Research Fellow Wins 2023 ARCC Dissertation Award

Elena Vazquez adjusting flaps on the kinetic screen
Wednesday, January 11, 2023
Elena Vazquez Pena was honored for her research on kinetic screens.

Elena Vazquez Pena, a research fellow in technology and design in the David R. Ravin School of Architecture, has received the 2023 Architectural Research Centers Consortium (ARCC) Dissertation Award. Founded in 1976, the ARCC is an international association of architectural research centers, academies and organizations committed to the research culture and supporting infrastructure of architecture and related design disciplines. The award, presented with the Association for Architectural Education, recognizes one dissertation each year.

Vazquez came to UNC Charlotte in August from Penn State University, where she completed a Ph.D. in Architecture (Design Computing), a Master of Science in Architecture, and a graduate certificate in Additive Manufacturing. Her dissertation, Kinetic Architecture: A Performance-Based Approach for Developing a Shape-Changing Skin Using Bistable and Smart Materials, explores the use of a novel building material to create screens that open and close in response to daylight and darkness.

As a master’s student at Penn State, Vazquez studied static brick façade systems, and her thesis, Perforated Masonry Walls: Creating a digital framework for optimizing environmental performance through shape configuration, received a "Distinguished Master's Thesis Award" from the university in 2018. But she subsequently became interested in systems that could change in response to outside conditions. Sunflowers, for example, turn to face the sun; what might architecture learn from nature, and how might that lead to more efficient buildings?

In 2019, Vazquez read about bistable materials in a material sciences journal. Prompted by various stimuli, bistable materials transition easily between two states of equilibrium. Recall the popular slap bracelets: with a simple “thwack,” the flat, rigid strip curves around the wrist to form a new shape, holding that circular position until it is pulled straight again. Vazquez was intrigued by the possibilities of introducing this type of material to building design, creating kinetic structures.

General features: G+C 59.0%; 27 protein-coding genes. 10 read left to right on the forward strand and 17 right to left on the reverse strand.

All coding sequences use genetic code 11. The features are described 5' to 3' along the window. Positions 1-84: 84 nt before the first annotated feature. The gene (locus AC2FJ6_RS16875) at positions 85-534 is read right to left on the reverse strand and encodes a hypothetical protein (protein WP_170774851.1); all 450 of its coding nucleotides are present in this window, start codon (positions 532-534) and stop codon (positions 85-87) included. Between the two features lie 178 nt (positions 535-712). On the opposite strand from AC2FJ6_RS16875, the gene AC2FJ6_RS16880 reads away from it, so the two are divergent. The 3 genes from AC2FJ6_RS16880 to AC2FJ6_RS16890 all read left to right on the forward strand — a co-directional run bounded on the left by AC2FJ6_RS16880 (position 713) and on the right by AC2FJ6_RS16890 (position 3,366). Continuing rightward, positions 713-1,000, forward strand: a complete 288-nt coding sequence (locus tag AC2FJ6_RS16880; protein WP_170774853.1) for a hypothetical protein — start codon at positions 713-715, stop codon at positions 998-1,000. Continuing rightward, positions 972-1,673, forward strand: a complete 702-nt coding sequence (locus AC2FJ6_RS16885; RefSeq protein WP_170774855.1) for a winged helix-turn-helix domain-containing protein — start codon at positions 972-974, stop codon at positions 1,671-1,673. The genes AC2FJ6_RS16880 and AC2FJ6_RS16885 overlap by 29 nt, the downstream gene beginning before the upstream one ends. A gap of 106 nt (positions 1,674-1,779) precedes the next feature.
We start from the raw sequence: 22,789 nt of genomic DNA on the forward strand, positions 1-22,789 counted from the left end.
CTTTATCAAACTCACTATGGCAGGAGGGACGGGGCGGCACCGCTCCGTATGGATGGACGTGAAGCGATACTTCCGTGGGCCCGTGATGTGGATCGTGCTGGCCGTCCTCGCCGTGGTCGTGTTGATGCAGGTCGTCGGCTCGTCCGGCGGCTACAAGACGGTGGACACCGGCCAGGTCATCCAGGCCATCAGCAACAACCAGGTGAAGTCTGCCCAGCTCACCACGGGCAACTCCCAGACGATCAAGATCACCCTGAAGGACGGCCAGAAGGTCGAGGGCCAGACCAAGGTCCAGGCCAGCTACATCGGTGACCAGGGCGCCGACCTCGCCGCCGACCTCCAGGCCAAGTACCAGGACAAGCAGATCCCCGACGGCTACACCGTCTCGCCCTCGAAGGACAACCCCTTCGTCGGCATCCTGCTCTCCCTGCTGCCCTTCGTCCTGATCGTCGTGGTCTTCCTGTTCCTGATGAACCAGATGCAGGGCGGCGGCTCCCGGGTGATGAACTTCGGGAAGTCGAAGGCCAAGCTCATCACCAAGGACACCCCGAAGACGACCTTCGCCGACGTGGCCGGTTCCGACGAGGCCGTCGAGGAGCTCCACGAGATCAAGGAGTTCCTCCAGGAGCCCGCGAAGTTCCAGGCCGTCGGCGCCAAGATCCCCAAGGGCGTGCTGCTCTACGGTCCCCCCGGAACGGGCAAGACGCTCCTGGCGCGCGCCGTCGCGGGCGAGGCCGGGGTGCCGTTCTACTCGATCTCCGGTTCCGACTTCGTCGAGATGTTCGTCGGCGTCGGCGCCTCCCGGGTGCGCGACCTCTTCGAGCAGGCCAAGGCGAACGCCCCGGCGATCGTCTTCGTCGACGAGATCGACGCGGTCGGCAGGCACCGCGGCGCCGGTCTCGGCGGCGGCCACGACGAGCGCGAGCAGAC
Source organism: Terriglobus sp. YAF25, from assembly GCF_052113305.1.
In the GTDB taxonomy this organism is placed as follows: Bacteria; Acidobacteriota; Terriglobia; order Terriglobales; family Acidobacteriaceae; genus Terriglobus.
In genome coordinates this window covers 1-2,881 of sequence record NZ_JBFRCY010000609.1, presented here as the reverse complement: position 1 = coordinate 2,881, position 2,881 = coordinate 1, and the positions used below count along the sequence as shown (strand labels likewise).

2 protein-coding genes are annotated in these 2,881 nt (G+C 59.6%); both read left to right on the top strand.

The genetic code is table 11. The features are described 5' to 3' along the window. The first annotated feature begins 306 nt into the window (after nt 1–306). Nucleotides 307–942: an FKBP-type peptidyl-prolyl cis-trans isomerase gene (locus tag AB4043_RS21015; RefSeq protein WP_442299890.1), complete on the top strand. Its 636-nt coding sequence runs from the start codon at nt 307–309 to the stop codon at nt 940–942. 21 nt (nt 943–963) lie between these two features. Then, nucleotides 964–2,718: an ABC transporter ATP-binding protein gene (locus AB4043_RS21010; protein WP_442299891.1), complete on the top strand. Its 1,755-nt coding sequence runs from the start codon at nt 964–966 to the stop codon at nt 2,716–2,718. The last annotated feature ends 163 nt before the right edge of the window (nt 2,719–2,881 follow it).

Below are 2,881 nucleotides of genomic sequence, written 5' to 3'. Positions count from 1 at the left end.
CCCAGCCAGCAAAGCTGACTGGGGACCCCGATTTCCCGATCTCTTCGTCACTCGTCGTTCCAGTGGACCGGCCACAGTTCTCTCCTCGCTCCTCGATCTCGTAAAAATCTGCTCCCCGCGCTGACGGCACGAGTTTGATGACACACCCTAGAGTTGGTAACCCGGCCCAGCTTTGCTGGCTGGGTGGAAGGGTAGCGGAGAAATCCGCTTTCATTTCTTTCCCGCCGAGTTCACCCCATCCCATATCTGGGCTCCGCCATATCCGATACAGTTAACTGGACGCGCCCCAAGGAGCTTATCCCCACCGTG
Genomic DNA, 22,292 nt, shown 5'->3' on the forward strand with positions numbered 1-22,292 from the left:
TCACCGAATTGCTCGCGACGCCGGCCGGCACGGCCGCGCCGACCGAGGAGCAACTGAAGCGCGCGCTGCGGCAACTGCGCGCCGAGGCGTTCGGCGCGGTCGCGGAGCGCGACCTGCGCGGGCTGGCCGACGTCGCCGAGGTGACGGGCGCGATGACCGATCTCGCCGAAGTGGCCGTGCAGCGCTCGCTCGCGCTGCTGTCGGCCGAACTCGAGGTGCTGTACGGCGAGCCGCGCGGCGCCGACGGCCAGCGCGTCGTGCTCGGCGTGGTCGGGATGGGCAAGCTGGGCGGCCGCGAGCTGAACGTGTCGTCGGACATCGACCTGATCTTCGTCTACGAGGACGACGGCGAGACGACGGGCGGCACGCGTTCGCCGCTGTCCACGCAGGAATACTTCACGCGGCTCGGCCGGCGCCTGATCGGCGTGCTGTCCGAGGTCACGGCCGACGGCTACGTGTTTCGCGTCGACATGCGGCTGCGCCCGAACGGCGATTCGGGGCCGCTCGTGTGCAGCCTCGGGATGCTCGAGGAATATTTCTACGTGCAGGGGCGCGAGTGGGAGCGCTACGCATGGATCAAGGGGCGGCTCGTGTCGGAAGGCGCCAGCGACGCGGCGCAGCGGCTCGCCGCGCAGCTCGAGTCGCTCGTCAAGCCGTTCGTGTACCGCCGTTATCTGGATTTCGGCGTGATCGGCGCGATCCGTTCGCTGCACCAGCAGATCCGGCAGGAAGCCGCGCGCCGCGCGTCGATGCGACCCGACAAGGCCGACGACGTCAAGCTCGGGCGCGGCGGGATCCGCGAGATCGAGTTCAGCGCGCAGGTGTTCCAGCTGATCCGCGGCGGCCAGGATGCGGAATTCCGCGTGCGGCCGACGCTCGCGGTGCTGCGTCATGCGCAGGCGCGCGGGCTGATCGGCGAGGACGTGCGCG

close-up of flaps on kinetic screen

“This material wasn’t being used in architectural applications,” she said. “I thought it was a good idea.”

For her dissertation research, Vazquez developed a kinetic screen made of bistable flaps, designed for the interior of a window, much like window blinds. The kinetic screen served as a case study “(1) to determine how to design with bistable materials, (2) to identify adequate configurations for bistable screens and their actuation mechanism, and (3) to assess their daylight performance,” Vazquez wrote in her dissertation abstract. The research has been published in articles in the Journal of Facade Design and EngineeringSmart Materials and Structures, and in the SPIE Conference Proceedings, Behavior and Mechanics of Multifunctional Materials XVI.

screen of kinetic flaps

Results demonstrated that the bistable screen was able to help improve daylight conditions. The next stage of her research, Vazquez said, is to integrate small solar panels into the screen flaps so that the structure not only blocks excessive sunlight but also generates electricity. That research is happening at UNC Charlotte, within the Integrated Design Research Lab (IDRL).

Vazquez is in the second semester of a two-year, full time research and teaching position. She was attracted to the School of Architecture in part because of the work that Professor of Architecture Kyoung Hee Kim has done in façade technology. In addition to her microalgae window system research, Kim is investigating regenerative windows integrated with climate responsive solar cells.

“I was familiar with her work, and that was a factor in my coming here,” said Vazquez.

For now, the challenge is to develop a kinetic screen system that can both produce energy and provide daylight control, Vazquez said. The optimal flap position for one activity might not be best for the other.

“When you consider something kinetic, it’s a little harder to harvest energy than from, say, a wall that is static.”  

flap with small solar panel

Images from top to bottom: Elena Vazquez Pena with her kinetic screen, photos (2) by Michelle Bixby, Penn State University. The kinetic bistable screen prototype for an office window and a close-up of a screen flap with PV  panel, photos by Elena Vazquez.